The Voice of the Yankees retires

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Bob Sheppard hasn’t announced games at Yankee Stadium since 2007, but he had not made his retirement official until today:

Bob Sheppard served more than 50 seasons as the “Voice of Yankee
Stadium,” his clear, concise and correct style proudly providing the
soundtracks of summer for Yankees players from Joe DiMaggio to Derek
Jeter.

One month after celebrating his 99th birthday by watching the
Yankees inch closer to their 27th World Series championship — the
first Fall Classic he missed in the Bronx since 1951 — Sheppard has
decided it is time to officially step down as the club’s public address
announcer.

“I have no plans of coming back,” Sheppard said on Wednesday in
a telephone interview. “Time has passed me by, I think. I had a good
run for it. I enjoyed doing what I did. I don’t think, at my age, I’m
going to suddenly regain the stamina that is really needed if you do
the job and do it well.”

Most people retire when they’re over 30 years younger than Sheppard, so he has more than put in his fair share of work.  Still, he will be missed by Yankees fans and anyone else who fell in love with baseball back when a day at the ballpark was a simple and straightforward affair. No dot races, no rock music pumped in before every at bat and no other sorts of nonsense.  Just the sun, some light organ music and the sounds of the game, chief among them the dulcet tones of a true pro like Sheppard.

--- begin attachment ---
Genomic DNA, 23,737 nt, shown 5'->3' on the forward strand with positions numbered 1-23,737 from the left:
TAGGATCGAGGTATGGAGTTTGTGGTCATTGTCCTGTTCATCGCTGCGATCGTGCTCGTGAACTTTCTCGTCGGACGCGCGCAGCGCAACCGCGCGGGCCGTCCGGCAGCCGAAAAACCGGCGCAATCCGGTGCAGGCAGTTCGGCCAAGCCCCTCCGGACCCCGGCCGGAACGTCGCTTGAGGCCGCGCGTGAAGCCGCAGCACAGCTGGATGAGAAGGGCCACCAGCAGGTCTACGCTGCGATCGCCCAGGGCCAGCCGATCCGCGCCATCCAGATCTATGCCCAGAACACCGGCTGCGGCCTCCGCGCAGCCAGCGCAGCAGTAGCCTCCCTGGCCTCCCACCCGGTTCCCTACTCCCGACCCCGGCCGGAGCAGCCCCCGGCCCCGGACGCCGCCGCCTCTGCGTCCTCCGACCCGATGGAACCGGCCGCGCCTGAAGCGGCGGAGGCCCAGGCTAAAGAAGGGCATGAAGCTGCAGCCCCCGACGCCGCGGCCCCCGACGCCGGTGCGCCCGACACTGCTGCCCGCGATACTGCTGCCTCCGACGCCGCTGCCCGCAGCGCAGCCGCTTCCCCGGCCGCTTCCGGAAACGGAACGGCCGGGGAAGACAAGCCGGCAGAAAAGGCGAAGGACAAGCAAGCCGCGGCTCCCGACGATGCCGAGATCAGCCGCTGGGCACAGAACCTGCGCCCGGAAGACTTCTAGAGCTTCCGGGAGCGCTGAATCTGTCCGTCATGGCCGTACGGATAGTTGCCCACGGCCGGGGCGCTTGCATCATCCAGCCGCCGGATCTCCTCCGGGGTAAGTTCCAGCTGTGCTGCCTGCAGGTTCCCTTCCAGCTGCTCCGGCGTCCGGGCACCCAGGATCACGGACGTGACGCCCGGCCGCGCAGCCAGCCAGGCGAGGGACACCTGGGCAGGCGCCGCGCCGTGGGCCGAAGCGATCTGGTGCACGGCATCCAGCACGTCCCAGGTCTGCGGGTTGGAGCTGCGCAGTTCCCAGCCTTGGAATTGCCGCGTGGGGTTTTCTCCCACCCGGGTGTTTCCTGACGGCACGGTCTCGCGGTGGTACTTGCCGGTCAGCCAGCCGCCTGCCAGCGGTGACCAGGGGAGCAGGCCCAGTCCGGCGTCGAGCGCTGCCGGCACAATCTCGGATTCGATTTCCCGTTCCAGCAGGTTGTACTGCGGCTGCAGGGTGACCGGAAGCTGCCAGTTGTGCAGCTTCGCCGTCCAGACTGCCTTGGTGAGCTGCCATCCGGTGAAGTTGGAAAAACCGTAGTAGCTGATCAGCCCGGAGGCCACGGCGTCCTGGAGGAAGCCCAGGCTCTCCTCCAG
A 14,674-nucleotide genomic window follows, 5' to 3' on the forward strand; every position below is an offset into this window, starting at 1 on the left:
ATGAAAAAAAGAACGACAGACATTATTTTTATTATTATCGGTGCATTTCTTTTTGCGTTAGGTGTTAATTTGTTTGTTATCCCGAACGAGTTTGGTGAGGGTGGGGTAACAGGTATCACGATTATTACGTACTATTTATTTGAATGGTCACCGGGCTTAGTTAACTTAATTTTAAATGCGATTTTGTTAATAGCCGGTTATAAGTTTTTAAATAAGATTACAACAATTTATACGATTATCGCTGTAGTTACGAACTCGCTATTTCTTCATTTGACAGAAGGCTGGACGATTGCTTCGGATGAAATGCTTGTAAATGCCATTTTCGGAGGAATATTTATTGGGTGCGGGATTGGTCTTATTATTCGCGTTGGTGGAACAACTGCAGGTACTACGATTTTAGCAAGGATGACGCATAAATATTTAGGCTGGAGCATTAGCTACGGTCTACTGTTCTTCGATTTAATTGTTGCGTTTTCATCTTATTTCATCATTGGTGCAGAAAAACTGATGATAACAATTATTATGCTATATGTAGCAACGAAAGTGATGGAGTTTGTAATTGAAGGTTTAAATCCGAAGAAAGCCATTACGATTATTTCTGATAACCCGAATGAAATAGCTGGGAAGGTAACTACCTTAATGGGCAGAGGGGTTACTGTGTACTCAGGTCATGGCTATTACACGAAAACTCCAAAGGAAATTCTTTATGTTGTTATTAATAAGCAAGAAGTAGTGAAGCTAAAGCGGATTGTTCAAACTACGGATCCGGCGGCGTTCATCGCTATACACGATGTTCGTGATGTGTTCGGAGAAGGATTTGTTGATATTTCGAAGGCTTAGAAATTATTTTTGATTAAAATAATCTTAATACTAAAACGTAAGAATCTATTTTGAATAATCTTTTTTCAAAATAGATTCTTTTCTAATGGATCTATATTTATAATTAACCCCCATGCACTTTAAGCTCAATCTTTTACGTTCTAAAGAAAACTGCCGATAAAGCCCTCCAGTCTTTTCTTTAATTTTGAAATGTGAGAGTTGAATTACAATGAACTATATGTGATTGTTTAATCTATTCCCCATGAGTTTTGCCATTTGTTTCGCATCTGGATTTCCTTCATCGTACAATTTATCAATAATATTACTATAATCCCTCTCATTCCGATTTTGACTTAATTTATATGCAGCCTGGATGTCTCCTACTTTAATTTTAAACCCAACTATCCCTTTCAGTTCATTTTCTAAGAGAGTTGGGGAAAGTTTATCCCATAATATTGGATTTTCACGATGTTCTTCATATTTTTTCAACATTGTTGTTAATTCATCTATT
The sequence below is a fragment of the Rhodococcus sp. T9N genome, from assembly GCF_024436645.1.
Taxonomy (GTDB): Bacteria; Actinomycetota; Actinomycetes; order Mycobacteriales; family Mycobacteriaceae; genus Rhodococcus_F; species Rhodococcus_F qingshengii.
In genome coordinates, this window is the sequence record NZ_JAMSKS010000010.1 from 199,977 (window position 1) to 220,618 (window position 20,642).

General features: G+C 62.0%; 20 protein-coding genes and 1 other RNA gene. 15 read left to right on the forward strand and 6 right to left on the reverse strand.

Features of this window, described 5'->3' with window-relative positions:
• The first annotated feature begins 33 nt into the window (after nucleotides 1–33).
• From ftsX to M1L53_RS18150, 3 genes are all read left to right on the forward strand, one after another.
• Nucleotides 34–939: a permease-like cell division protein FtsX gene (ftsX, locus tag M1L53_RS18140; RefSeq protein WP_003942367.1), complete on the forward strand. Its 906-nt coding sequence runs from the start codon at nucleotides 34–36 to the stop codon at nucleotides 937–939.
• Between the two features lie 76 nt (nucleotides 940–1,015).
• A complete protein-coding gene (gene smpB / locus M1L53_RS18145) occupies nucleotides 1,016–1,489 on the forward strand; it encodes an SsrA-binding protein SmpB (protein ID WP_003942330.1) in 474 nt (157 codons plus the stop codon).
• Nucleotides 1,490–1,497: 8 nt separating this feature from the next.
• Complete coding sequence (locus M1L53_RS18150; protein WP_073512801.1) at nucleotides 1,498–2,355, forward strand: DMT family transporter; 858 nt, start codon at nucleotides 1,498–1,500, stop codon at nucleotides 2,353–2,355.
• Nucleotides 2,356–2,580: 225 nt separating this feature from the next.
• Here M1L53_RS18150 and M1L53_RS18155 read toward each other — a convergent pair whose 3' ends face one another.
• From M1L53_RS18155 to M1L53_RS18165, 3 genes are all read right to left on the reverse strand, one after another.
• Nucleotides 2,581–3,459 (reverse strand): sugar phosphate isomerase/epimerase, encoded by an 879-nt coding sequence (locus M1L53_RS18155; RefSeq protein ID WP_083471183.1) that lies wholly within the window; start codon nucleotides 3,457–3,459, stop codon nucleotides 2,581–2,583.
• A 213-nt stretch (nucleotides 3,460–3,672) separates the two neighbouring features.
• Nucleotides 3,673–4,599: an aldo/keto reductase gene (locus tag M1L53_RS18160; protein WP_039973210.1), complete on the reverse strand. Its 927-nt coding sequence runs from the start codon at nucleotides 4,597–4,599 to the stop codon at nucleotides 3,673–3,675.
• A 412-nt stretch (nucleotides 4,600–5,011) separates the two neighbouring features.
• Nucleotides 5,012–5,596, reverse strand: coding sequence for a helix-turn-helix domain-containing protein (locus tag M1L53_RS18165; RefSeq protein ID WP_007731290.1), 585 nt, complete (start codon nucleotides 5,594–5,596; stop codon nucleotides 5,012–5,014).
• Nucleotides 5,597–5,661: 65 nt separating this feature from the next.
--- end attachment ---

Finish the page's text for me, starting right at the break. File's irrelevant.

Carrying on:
Alex Dickerson to miss 2017 season after undergoing back surgery

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Padres’ outfielder Alex Dickerson won’t see PETCO Park anytime soon — at least, not as its starting left fielder. The 27-year-old was diagnosed with a bulging disc in his lower back prior to the start of the 2017 season, and hasn’t made any kind of substantial progress in the months since. According to Dennis Lin of the San Diego Union-Tribune, he suffered a setback in his recovery process last week and is set to undergo a season-ending discectomy next Wednesday.

Over 285 plate appearances, Dickerson batted .257/.333/.455 with 10 home runs and a .788 OPS for the Padres in 2016. He missed several days with a right hip contusion last July, but hasn’t experienced any substantial health problems since undergoing surgery in 2014 to repair a torn ligament in his left ankle.

The expected recovery period for lower back surgery is 3-4 months, according to Lin, which puts Dickerson’s estimated return just a few days before the end of the regular season. The Padres aren’t scraping the bottom of the NL West, but their 29-44 record doesn’t bode well for a postseason run this year. Assuming Dickerson rehabs his back in a timely manner, he should be in fine form to enter the competition for left field next spring.

Video: Hanley Ramirez’s No. 250 career home run barely left the field

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Hanley Ramirez played a pivotal role during the Red Sox’ 9-4 win over the Angels on Friday night, crushing a two-run homer off of Alex Meyer to bring the Sox up to a four-run lead in the fourth inning.

Well, crushed might be the wrong word. The ball cleared the right field fence with a mere 350 feet, landing just beyond Pesky’s Pole to bring Ramirez’s career home run total to an even 250.

According to the ESPN Home Run Tracker, Ramirez’s milestone blast wasn’t the shortest home run of the year — not by a long shot. That distinction currently belongs to Rays’ outfielder Corey Dickerson, who skimmed the left field fence at Rogers Centre with a 326-foot homer back in April.